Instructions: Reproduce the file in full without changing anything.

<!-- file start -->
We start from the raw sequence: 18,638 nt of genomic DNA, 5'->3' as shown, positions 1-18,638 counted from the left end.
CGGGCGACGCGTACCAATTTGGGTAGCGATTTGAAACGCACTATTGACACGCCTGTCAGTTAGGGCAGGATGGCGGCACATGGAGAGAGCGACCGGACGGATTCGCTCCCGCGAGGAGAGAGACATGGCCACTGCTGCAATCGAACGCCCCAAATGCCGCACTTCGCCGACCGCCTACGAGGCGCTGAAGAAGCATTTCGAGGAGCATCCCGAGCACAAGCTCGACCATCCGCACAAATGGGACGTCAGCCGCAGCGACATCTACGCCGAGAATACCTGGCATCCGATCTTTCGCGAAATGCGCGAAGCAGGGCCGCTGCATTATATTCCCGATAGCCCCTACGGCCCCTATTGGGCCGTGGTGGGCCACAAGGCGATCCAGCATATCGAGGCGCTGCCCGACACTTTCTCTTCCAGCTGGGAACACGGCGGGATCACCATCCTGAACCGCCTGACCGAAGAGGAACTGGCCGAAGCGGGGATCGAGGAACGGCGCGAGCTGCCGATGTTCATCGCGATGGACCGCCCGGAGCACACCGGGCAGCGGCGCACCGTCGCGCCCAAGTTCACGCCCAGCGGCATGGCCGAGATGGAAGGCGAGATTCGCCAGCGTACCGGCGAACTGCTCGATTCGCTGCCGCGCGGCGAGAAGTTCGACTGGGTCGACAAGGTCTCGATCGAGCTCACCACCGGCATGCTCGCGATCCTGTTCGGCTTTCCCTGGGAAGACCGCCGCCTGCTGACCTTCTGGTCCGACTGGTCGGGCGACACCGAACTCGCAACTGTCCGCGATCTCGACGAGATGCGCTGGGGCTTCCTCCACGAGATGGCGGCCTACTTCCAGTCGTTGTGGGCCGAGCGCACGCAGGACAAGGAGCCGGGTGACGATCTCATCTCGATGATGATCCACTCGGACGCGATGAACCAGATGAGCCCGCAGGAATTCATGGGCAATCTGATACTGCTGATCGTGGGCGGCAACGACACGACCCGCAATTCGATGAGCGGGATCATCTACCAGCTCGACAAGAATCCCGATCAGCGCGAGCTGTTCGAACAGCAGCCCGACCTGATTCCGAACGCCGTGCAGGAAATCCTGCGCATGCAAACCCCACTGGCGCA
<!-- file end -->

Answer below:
We start from the raw sequence: 18,638 nt of genomic DNA, 5'->3' as shown, positions 1-18,638 counted from the left end.
CGGGCGACGCGTACCAATTTGGGTAGCGATTTGAAACGCACTATTGACACGCCTGTCAGTTAGGGCAGGATGGCGGCACATGGAGAGAGCGACCGGACGGATTCGCTCCCGCGAGGAGAGAGACATGGCCACTGCTGCAATCGAACGCCCCAAATGCCGCACTTCGCCGACCGCCTACGAGGCGCTGAAGAAGCATTTCGAGGAGCATCCCGAGCACAAGCTCGACCATCCGCACAAATGGGACGTCAGCCGCAGCGACATCTACGCCGAGAATACCTGGCATCCGATCTTTCGCGAAATGCGCGAAGCAGGGCCGCTGCATTATATTCCCGATAGCCCCTACGGCCCCTATTGGGCCGTGGTGGGCCACAAGGCGATCCAGCATATCGAGGCGCTGCCCGACACTTTCTCTTCCAGCTGGGAACACGGCGGGATCACCATCCTGAACCGCCTGACCGAAGAGGAACTGGCCGAAGCGGGGATCGAGGAACGGCGCGAGCTGCCGATGTTCATCGCGATGGACCGCCCGGAGCACACCGGGCAGCGGCGCACCGTCGCGCCCAAGTTCACGCCCAGCGGCATGGCCGAGATGGAAGGCGAGATTCGCCAGCGTACCGGCGAACTGCTCGATTCGCTGCCGCGCGGCGAGAAGTTCGACTGGGTCGACAAGGTCTCGATCGAGCTCACCACCGGCATGCTCGCGATCCTGTTCGGCTTTCCCTGGGAAGACCGCCGCCTGCTGACCTTCTGGTCCGACTGGTCGGGCGACACCGAACTCGCAACTGTCCGCGATCTCGACGAGATGCGCTGGGGCTTCCTCCACGAGATGGCGGCCTACTTCCAGTCGTTGTGGGCCGAGCGCACGCAGGACAAGGAGCCGGGTGACGATCTCATCTCGATGATGATCCACTCGGACGCGATGAACCAGATGAGCCCGCAGGAATTCATGGGCAATCTGATACTGCTGATCGTGGGCGGCAACGACACGACCCGCAATTCGATGAGCGGGATCATCTACCAGCTCGACAAGAATCCCGATCAGCGCGAGCTGTTCGAACAGCAGCCCGACCTGATTCCGAACGCCGTGCAGGAAATCCTGCGCATGCAAACCCCACTGGCGCA